Canoe travel on the Ottawa River
Sir George Simpson's account of 1847 with his crew of voyageurs. Mentions Rideau Falls, Lac Deschênes, Bytown, Hull, Aylmer and Pinhey’s Point.

Sir George Simpson, Governor of the Hudson’s Bay Company from 1826 to 1860, developed the art of long distance canoe travel to a high point. As well as five transcontinental trips to the Pacific coast, generally by canoe, he made annual inspection trips by canoe, often covering more than 4000 miles. The Ottawa River was always the starting point. He used a canot du nord, always well maintained and brightly painted, and had his own specially selected crew of voyageurs. Here is an account of a typical day’s travel in his own words, published in 1847:

Let me here offer a description of a day’s march, as a general specimen of the whole journey. To begin with the most important part of our proceedings, the business of encamping for our brief night, we selected, about sunset, some dry and tolerably clear spot; and immediately on landing, the sound of the axe would be ringing though the woods, as the men were felling whole trees for our fires, and preparing if necessary, a space for our tents. In less than ten minutes our three lodges would be pitched, each with a blaze in front, while through the crackling flames were to be seen the pots and kettles for our supper. Our beds were next laid, consisting of an oil-cloth spread on the bare earth, with three blankets and a pillow, and when occasion demanded, with cloaks and great coats at discretion; and whether the wind howled or the rain poured, our pavilions of canvas formed a safe barrier against the weather.

While the landsmen were doing duty as stokers, cooks, architects and chambermaids, the voyageurs, after unloading the canoes, had drawn them on the beach with their bottoms upwards to inspect and if needful, to renovate the stitching and the gumming; and as the little vessels were made to incline on one side to windward, each with a roaring fire to leeward, the crews, every man in his own single blanket, managed to set wind and rain and cold at defiance, almost as effectually as ourselves.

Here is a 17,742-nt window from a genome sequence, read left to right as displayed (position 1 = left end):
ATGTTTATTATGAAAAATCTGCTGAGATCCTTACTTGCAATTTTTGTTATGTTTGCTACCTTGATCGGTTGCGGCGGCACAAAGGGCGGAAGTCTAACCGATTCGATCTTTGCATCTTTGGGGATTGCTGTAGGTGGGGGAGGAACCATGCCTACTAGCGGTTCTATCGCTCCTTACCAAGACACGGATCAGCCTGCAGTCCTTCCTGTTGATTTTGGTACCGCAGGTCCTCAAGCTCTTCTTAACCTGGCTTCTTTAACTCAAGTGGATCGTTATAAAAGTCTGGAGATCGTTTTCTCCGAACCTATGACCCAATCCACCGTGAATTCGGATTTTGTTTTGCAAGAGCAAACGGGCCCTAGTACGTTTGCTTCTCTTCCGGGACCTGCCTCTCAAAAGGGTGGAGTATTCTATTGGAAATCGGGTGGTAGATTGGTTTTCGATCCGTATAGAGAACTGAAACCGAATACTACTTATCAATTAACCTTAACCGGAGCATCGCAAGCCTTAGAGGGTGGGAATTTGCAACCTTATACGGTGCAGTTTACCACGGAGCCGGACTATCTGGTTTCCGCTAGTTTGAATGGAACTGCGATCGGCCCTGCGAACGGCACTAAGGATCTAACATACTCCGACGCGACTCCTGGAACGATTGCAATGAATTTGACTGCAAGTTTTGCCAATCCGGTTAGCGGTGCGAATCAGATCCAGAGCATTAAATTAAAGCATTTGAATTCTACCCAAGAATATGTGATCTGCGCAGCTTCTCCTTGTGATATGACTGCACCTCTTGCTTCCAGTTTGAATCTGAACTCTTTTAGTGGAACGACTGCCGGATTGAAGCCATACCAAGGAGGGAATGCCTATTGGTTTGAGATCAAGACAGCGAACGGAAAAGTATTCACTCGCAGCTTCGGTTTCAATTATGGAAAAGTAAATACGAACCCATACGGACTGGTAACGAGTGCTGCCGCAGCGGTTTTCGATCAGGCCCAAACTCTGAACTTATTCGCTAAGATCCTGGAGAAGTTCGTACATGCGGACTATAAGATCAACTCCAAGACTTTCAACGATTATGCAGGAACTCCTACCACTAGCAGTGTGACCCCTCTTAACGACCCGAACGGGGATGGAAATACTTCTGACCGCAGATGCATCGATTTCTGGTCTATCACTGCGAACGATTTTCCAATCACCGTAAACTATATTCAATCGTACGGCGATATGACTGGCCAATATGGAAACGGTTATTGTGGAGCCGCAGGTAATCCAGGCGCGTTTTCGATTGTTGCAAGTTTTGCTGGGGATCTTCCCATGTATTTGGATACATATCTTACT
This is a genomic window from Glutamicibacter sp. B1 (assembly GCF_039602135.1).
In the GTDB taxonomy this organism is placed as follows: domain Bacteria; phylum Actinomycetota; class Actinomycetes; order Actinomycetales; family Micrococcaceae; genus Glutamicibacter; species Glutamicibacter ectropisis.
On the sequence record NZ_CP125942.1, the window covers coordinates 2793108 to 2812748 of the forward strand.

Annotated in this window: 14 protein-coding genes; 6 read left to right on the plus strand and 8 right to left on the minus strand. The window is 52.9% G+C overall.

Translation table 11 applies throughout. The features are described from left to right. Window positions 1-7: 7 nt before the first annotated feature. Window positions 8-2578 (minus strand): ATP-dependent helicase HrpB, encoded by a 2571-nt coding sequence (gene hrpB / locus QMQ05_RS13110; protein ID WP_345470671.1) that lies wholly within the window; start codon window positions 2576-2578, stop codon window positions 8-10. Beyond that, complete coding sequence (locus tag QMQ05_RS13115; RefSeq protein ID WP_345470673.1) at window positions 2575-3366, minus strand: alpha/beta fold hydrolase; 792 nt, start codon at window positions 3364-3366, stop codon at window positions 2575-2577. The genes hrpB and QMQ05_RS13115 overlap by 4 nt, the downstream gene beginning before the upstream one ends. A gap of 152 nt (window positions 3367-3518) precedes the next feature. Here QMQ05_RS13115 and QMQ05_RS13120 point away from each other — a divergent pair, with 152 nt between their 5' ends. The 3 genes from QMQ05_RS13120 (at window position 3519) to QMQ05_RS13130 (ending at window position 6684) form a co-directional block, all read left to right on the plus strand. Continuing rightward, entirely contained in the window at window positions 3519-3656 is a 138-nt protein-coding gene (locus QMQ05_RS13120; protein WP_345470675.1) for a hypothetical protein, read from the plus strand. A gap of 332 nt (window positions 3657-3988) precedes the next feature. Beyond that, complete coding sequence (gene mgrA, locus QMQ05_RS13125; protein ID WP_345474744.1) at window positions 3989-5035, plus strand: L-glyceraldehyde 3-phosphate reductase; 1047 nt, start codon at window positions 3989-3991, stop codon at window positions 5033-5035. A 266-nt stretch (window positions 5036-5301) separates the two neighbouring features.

Weather permitting, our slumbers would be broken about one in the morning by the cry of “Lève, lève, lève!” In five minutes, woe to the inmates that were slow in dressing; the tents were tumbling about our ears; and, within half an hour, the camp would be raised, the canoes laden, and the paddles keeping time to some merry old song. About eight o’clock, a convenient place would be selected for breakfast, about three quarters of an hour being allotted for unpacking and repacking the equipage, laying and removing the cloth, boiling and frying, eating and drinking; and while the preliminaries were arranging, the hardier among us would wash and shave, each person carrying soap and towel, and finding a mirror in the same sandy or rocky basin that held the water. About two in the afternoon we usually put ashore for dinner; and, as this meal needed no fire, it was not allowed to occupy more than twenty minutes or half an hour.